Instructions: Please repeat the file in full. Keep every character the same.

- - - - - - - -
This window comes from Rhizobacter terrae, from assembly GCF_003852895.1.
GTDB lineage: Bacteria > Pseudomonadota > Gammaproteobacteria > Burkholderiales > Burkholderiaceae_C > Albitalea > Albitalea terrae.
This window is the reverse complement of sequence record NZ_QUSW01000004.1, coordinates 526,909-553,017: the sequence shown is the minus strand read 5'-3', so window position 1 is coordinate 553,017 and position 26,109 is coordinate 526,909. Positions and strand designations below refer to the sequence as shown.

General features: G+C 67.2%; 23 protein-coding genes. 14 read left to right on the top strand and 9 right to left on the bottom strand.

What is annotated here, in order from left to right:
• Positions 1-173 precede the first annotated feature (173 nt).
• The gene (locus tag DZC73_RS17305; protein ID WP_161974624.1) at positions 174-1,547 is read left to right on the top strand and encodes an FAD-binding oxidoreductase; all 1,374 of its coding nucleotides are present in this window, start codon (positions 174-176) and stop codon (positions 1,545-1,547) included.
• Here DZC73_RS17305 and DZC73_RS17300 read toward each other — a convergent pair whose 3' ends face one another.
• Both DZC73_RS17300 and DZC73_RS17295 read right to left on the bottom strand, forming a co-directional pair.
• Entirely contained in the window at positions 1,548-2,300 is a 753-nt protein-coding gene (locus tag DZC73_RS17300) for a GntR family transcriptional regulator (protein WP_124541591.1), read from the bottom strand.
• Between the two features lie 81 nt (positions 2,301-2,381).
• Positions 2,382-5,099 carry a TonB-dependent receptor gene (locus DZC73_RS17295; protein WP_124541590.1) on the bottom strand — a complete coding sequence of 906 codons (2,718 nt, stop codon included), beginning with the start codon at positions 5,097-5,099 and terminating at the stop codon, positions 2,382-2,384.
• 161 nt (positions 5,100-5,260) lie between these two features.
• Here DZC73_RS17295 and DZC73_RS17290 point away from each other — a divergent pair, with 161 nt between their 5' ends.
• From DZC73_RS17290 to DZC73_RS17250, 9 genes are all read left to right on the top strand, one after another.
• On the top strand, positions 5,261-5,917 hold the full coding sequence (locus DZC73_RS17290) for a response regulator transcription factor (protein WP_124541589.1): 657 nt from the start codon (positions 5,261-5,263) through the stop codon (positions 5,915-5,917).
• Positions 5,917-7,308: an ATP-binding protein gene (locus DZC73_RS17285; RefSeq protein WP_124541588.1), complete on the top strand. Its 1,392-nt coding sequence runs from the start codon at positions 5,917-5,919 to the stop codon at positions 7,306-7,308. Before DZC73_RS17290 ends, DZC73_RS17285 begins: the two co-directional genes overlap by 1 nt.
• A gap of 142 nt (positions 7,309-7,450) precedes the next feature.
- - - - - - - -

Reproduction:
This window comes from Rhizobacter terrae, from assembly GCF_003852895.1.
GTDB lineage: Bacteria > Pseudomonadota > Gammaproteobacteria > Burkholderiales > Burkholderiaceae_C > Albitalea > Albitalea terrae.
This window is the reverse complement of sequence record NZ_QUSW01000004.1, coordinates 526,909-553,017: the sequence shown is the minus strand read 5'-3', so window position 1 is coordinate 553,017 and position 26,109 is coordinate 526,909. Positions and strand designations below refer to the sequence as shown.

General features: G+C 67.2%; 23 protein-coding genes. 14 read left to right on the top strand and 9 right to left on the bottom strand.

What is annotated here, in order from left to right:
• Positions 1-173 precede the first annotated feature (173 nt).
• The gene (locus tag DZC73_RS17305; protein ID WP_161974624.1) at positions 174-1,547 is read left to right on the top strand and encodes an FAD-binding oxidoreductase; all 1,374 of its coding nucleotides are present in this window, start codon (positions 174-176) and stop codon (positions 1,545-1,547) included.
• Here DZC73_RS17305 and DZC73_RS17300 read toward each other — a convergent pair whose 3' ends face one another.
• Both DZC73_RS17300 and DZC73_RS17295 read right to left on the bottom strand, forming a co-directional pair.
• Entirely contained in the window at positions 1,548-2,300 is a 753-nt protein-coding gene (locus tag DZC73_RS17300) for a GntR family transcriptional regulator (protein WP_124541591.1), read from the bottom strand.
• Between the two features lie 81 nt (positions 2,301-2,381).
• Positions 2,382-5,099 carry a TonB-dependent receptor gene (locus DZC73_RS17295; protein WP_124541590.1) on the bottom strand — a complete coding sequence of 906 codons (2,718 nt, stop codon included), beginning with the start codon at positions 5,097-5,099 and terminating at the stop codon, positions 2,382-2,384.
• 161 nt (positions 5,100-5,260) lie between these two features.
• Here DZC73_RS17295 and DZC73_RS17290 point away from each other — a divergent pair, with 161 nt between their 5' ends.
• From DZC73_RS17290 to DZC73_RS17250, 9 genes are all read left to right on the top strand, one after another.
• On the top strand, positions 5,261-5,917 hold the full coding sequence (locus DZC73_RS17290) for a response regulator transcription factor (protein WP_124541589.1): 657 nt from the start codon (positions 5,261-5,263) through the stop codon (positions 5,915-5,917).
• Positions 5,917-7,308: an ATP-binding protein gene (locus DZC73_RS17285; RefSeq protein WP_124541588.1), complete on the top strand. Its 1,392-nt coding sequence runs from the start codon at positions 5,917-5,919 to the stop codon at positions 7,306-7,308. Before DZC73_RS17290 ends, DZC73_RS17285 begins: the two co-directional genes overlap by 1 nt.
• A gap of 142 nt (positions 7,309-7,450) precedes the next feature.